utterances on the subject la "The Journal do M£de
clno de Paris" and compares them with opinions
on this Bubject expressed by i.iai.stlf in an aitiele
read In 1596 at the annual meeting of the American
Medical Association. He Miya In part:
Th« claims that Rre seductively held out that
casas trentfd early by antitoxin would recover have
uttt-rly failed. Th<> claim subsequently that cases
treated by antitoxin .recover moro quickl] than
those not so treated has ut'erly failed to be true.
The claim that the death rate would b« lesecnod
hub proved to be. a disappointment. The claim that
antitoxin was harmless han been proved ti> thi<
contrary by many fatal terminations. It la not th.»
purpoto to impute insincerity or lack of int.-iiik-oiu
industry on the part of the profession coneeriiixl ta
experimenting with antitoxin, but the prom] of
better results through its use have unfortunately
failed to b«j nuli»ta!itiated. The human system,
when laboring under morbid influences, " needs
rather those elements which can add strength and
vigor to the vital resistance.
The records of lha cases treated in tho Willard
Parker Hospital, of New-York t'ity, prove that
antitoxin Is dangerous, and even fatal. The statis
tics of that hospital establish that the further use
of antitoxin is uujustitlablc. Dr. Joseph E. Win
ters, of New- York, has sought dlligentU- to estab
lish the value of antitoxin, but the clinical experl
enoes have forced him. unwillingly, to condemn its
use. Profesaor Lennox Browne, of London, jm
tiently and earnestly sought, for clinical reasons, to
further the interests of antitoxin. Hla conclusions
are emphatic and pronounced against it. Dr.
Welch, of Philadelphia, also deprecates the use of
antitoxin, bawlng th>> conclusions upon an exterwlve
experience in the Munlclaal Hospital, of that city.
London. June 6.— Mervyn Edward Wlngfleld. Vis
count Powerscourt, la dead. He was born in 1536.
Paris. June 6.— The "Figaro" announces the en
gagement of Miss Martha Lelshman, daughter of
the United States Minister to Turkey, to Count
Louis de Gontaut-Biron, eldest son of Count An
tolnc Gontaut-Biron
Army and G. A. R. Take Part in
Exercises at Arlington.
"Washington. June s.— ln the presence of thou
sands of ex-ConieJerato and ex-Un!on soldiers
and of numbers of officers of the United, States
Army and the vJ. A. R.. the first formal memo
rial exercises ever h -Id over the graves la th»
Confederate sec-tion of Arlingrton Cemetery irere
hoid to-duy. As the result of a movement In
itiated : y Presidei MeKlnley. the Confederate
dead now have been pather^-i in one large circle
in the southern part of the cemetery, where
th» grave 3 have been marked with separate
When the vast crowd had gathered. th» « x .
ercises were crer.ed with music by the 15th
Cavalry Band. In a spirit of good win an\g fra
ternity, after the exercises over the Confederate
graves, those In ch.irere of the services repeated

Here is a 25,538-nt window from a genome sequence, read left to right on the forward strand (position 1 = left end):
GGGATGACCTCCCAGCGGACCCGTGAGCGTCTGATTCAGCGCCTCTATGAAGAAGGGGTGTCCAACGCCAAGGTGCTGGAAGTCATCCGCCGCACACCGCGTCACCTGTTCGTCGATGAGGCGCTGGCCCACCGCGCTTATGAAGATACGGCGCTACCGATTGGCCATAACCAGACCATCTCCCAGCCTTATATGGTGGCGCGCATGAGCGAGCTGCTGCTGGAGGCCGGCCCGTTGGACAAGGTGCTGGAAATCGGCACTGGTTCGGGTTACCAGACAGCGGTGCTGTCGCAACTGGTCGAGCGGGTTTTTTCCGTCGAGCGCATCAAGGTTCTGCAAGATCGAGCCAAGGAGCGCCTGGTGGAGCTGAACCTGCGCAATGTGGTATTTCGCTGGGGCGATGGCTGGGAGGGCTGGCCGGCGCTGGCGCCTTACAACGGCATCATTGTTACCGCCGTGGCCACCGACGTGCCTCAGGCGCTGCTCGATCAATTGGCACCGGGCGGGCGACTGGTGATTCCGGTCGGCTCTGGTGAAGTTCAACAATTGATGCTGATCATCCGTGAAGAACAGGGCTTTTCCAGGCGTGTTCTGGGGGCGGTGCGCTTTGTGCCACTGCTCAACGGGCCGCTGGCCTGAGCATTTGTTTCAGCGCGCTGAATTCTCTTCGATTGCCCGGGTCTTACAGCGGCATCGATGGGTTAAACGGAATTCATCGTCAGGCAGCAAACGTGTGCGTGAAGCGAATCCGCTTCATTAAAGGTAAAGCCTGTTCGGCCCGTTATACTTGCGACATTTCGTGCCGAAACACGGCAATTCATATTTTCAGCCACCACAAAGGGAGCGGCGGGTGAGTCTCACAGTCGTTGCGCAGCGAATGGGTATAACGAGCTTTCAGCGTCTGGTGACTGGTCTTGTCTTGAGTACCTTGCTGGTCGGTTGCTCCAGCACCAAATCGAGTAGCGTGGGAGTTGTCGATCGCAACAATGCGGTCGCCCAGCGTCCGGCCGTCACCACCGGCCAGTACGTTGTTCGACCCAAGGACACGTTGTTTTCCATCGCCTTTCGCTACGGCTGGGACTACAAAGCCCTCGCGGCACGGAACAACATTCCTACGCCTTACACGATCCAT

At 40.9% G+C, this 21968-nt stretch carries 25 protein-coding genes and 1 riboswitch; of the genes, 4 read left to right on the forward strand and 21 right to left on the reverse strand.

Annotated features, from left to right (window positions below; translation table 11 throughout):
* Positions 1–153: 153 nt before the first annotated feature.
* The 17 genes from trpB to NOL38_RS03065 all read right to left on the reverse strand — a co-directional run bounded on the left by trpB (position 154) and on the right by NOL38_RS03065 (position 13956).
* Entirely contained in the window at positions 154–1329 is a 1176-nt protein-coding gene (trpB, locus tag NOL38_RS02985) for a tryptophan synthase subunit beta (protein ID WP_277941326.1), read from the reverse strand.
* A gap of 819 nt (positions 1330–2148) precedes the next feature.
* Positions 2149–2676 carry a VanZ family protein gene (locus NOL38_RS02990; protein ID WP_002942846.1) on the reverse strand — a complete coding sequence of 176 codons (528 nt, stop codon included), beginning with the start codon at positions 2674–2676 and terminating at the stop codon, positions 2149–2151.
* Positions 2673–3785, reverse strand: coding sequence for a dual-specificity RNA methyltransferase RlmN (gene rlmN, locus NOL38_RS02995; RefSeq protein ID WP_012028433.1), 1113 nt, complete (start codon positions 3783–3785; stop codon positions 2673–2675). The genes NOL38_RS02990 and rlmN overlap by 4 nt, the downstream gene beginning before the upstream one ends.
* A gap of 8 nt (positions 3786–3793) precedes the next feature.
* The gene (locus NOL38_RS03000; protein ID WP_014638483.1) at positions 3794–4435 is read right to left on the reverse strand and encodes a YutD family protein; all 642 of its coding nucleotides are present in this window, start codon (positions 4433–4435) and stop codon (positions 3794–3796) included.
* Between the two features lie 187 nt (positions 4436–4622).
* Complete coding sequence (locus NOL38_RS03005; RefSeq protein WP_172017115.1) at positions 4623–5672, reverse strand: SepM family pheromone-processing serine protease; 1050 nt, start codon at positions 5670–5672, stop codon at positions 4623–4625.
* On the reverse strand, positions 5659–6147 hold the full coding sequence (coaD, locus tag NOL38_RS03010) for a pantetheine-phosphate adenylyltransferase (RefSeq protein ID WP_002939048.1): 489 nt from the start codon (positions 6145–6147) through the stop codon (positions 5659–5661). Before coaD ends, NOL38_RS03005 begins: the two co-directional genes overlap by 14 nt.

them over the graves of the two thousand un
known Union soMiera, and decorated the 1 1 ssea
with flowers.
The Rev. Alexander W. Pltzer, pastor of the
Southern Presbyterian Church In this city, and
an ex-Confederate soldier, was the principal
speaker. lie referred to the fact that the gov
onxment of the United States, through repre
sentatives of its army, -was participating In the
exercises, and that the government of the United
States had collected the bodies of the Confed
erate soldiers and had put up suitable stones to
mark their graves. He asked the ex-Confwi
erates present If they should not recognize that
as true magnanimity. He feelingry referred to
the Interest Mr. McKinley. whi!» a member of
Congress, had taken In the proper care by the
government of the graves of the Confederata
dead, and how the establishment of a Confed
erate section in Arlington was a fulfilment of
Mr. McKinley's cherished hope.
The exercises were brought to a close by the
Rev. Dr. Prettyman. who prayed for the living
representatives of those who fell on both sides
and for the coming of universal peace and good
will, which the ceremonies of the day fore
Bridge Cars Took 125J000 Passen
gers, It Is Estimated
The ru.^h to Coney Island yesterday was not so
lar^e as two weeks ago. though aU the lines were
kei>t bosy transporting passengers.
By the ThSrty-ninth-st. ferry rout* more than
ten thousand persons were taken.
Py the bridge cars bsm hundred and twenty-five
thousand we::t, It is esttssated. The bridge police
declare that there was the usual shortage of men
of the Brooklyn Rapid Transit Company to direct
the constantly flowing crowds. There, -w«r«» tea
"window climbers" arrested and locked u» In tha
Oak-st. polic* etation. 'Hie police say that this
could bo readily avoided if the company would go
to tne f-xut- at about 60 sttts a car, for the open
car 3 of the Brooklyn elevated trains, of placing
another rail aen the "idea of those cars. Tha
police, say that the company's excuse for not doing
this is that it nii^-ht «ajst openings at times to get
th» passengers c:;t in a. hurry.